2011, 100 minutes
Rated R for strong brutal bloody violence, language, and some nudity
Starring Ryan Gosling and Carey Mulligan, Drive is, simply put, a work of cinematic art. It is also the best picture of the year so far along with Tabloid. What do these two films have in common? They are both indie films. And Drive shows what a great director and cast can do with the action genre indie-style. Everything from the lighting, music (from Cliff Martinez, a name to look out for as he also did Contagion's music which was very different and original), and the camerawork is near perfect. Danish director Nicolas Winding Refn (Cannes Best Director Winner) does a great job finding the right approach with the material. He goes for a minimalistic style, which fits the material and Gosling's performance like a glove.
Ryan Gosling, in another fantastic performance, plays The Driver to minimal and maximum effect. He says (and everyone else for that matter) very few words, but the viewer knows what is going on inside him due to his facial expressions. When conversing with Irene (Mulligan), a woman with whom he has fallen in love with, he does not say much, but we can see the love and happiness (two emotions rarely shown by The Driver in this film) flowing through him as a little smile appears on his face.
Gosling, an actor who has shown his range of talent in films such as Lars and the Real Girl, Half Nelson, Crazy, Stupid, Love, and Blue Valentine (my #2 favorite film of 2010), demonstrates that he can still do more than already shown with The Driver. I’m quite glad to see that he is catching on with audiences as he has had at least three film releases this year (Crazy, Stupid, Love, The Ides of March, and Drive).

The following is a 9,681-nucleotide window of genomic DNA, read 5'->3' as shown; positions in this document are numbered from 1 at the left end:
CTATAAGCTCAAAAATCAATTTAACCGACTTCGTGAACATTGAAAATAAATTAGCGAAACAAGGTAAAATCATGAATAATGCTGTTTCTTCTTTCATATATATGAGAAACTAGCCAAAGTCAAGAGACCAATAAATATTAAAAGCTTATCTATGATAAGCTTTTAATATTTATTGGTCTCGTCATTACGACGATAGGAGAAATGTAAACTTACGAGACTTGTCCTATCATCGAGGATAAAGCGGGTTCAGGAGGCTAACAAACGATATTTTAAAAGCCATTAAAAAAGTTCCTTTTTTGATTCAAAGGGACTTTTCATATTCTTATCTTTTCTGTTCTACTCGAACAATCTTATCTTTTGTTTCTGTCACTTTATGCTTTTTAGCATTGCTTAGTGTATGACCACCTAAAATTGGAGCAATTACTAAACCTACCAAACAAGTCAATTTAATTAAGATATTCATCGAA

Refn, a director known for his violent arthouse films, Valhalla Rising and Bronson proves that he is a director to watch out for. In this film, he goes for lighting that evokes the softness of classic Hollywood noir and the colors of modern-day L.A. He films everything with grace. The action scenes, many of which are in slow motion, are extraordinarily shot and have enormous tension built up before exploding.
Cliff Martinez’s score has a very electric feel to it along with a string of ‘80s europop songs. These songs give the film a very European feel which suits the sleekness of the film wonderfully. His original compositions are very simple, but convey the mood and rising tension of each scene. They are electric and alive and greatly add to the film as a whole.
Drive’s action scenes, though few, are insanely intense due to the fact that they are very naturalistic (no blasting music, gunshots, or explosions). One never knows when someone will be killed or seriously maimed. Something could happen out of nowhere. These scenes (as mentioned before) are mostly in slow motion, an effect that if overused (as in Watchmen) can become melodramatic, but if used right, as in this film can add to the overall effect. One gets to savor the action and gets to really feel and see the savagery and violence being shown. Though brutal, Drive’s violence feels natural as it just happens as a part of the story and no big deal is made. The slow motion adds to the naturalistic effect as you see everything unfold as in a ballet. One gunshot here, another there gracefully and slowly hitting the target, and then it is over. Michael Bay needs to take a hint from Refn.
Overall, Drive is a masterpiece of modern cinema, but be warned, this film is not going to be for everyone as it essentially an arthouse film and does not have a lot of action or dialogue (as mentioned before). It is also the most violent film (aside from The Devil's Double) that I have seen that has come out in 2011. If you are up for a film such as this, by all means, go see it!